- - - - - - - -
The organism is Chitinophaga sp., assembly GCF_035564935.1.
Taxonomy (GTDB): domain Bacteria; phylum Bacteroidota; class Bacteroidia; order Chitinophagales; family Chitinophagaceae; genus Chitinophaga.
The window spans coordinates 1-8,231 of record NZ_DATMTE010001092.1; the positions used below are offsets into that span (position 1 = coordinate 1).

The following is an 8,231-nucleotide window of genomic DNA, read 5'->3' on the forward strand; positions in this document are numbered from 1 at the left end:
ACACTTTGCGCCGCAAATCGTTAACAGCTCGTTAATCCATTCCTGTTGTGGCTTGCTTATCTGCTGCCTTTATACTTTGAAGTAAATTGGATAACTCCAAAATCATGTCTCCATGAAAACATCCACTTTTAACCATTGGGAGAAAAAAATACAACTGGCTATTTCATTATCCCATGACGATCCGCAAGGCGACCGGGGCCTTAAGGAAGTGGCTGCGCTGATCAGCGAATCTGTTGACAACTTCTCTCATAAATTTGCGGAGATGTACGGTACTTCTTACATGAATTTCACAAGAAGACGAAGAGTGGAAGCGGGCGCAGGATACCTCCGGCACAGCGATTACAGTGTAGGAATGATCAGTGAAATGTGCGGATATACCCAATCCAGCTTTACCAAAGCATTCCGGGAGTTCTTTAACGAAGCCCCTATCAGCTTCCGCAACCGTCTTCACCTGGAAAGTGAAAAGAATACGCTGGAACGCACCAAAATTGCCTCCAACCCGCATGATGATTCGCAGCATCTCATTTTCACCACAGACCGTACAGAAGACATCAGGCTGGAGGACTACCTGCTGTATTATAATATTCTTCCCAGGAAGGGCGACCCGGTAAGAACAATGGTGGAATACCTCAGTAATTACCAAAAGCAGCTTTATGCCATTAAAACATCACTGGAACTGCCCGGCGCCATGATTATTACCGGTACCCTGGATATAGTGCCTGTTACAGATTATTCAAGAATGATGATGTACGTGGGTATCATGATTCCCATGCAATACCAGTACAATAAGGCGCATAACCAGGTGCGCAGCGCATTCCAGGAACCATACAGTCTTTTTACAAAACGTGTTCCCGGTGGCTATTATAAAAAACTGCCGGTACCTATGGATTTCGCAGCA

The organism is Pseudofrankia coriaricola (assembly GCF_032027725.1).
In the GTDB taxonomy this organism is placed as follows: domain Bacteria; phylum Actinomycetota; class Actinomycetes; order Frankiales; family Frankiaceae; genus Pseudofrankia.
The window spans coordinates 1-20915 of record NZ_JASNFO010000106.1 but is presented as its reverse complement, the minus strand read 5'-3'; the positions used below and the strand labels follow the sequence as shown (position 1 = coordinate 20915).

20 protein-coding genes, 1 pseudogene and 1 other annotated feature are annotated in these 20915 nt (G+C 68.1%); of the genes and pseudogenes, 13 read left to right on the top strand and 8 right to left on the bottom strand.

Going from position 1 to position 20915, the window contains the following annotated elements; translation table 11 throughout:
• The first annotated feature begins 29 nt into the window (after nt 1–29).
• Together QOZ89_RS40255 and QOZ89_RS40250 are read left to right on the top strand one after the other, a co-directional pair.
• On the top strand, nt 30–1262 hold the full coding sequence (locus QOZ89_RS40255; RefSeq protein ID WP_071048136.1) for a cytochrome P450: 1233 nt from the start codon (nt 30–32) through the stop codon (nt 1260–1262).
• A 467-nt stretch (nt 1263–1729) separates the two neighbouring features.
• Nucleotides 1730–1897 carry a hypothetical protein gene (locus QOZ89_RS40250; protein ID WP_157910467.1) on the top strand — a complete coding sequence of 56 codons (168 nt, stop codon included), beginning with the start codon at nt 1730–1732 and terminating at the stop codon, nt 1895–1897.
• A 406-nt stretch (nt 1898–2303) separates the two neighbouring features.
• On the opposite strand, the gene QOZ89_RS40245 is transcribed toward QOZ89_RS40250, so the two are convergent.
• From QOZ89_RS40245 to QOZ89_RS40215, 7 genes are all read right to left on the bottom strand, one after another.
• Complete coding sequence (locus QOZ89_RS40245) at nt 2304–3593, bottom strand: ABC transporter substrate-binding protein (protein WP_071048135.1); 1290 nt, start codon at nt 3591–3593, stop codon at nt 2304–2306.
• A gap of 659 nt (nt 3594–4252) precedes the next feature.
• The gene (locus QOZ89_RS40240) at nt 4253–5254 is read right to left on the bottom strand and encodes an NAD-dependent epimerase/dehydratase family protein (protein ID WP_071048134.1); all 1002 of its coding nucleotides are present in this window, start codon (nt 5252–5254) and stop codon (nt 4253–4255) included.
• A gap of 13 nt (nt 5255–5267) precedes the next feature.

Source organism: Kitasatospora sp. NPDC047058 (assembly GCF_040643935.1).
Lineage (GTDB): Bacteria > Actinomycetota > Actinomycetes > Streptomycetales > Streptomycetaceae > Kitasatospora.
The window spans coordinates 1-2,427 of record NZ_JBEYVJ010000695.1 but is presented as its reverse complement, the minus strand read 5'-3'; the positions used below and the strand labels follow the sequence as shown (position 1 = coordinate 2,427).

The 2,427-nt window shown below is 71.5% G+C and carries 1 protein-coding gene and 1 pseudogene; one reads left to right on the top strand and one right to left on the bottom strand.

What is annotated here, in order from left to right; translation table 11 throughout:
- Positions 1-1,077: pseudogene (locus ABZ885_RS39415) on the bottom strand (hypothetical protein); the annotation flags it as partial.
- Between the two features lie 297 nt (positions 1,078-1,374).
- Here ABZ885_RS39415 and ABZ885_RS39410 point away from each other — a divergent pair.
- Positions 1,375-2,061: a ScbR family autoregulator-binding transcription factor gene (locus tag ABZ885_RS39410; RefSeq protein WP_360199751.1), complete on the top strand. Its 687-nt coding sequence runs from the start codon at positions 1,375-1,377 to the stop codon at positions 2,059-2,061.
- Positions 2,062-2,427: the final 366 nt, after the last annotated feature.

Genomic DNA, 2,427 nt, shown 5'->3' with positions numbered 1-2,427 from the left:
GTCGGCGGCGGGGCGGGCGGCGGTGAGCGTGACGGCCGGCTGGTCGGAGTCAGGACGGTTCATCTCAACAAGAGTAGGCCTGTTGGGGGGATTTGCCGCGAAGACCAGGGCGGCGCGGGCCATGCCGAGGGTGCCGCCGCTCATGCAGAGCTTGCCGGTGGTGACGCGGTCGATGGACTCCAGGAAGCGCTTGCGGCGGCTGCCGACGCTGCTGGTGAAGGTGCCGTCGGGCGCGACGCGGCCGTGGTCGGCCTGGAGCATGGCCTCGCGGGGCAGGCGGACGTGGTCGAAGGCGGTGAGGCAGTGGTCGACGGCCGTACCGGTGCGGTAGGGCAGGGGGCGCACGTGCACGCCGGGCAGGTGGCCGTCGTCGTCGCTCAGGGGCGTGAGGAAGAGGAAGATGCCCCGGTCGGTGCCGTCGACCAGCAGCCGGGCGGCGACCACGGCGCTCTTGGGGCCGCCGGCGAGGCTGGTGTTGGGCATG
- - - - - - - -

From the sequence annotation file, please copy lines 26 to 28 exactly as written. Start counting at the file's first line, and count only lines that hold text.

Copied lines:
The 2,427-nt window shown below is 71.5% G+C and carries 1 protein-coding gene and 1 pseudogene; one reads left to right on the top strand and one right to left on the bottom strand.

What is annotated here, in order from left to right; translation table 11 throughout:
- Positions 1-1,077: pseudogene (locus ABZ885_RS39415) on the bottom strand (hypothetical protein); the annotation flags it as partial.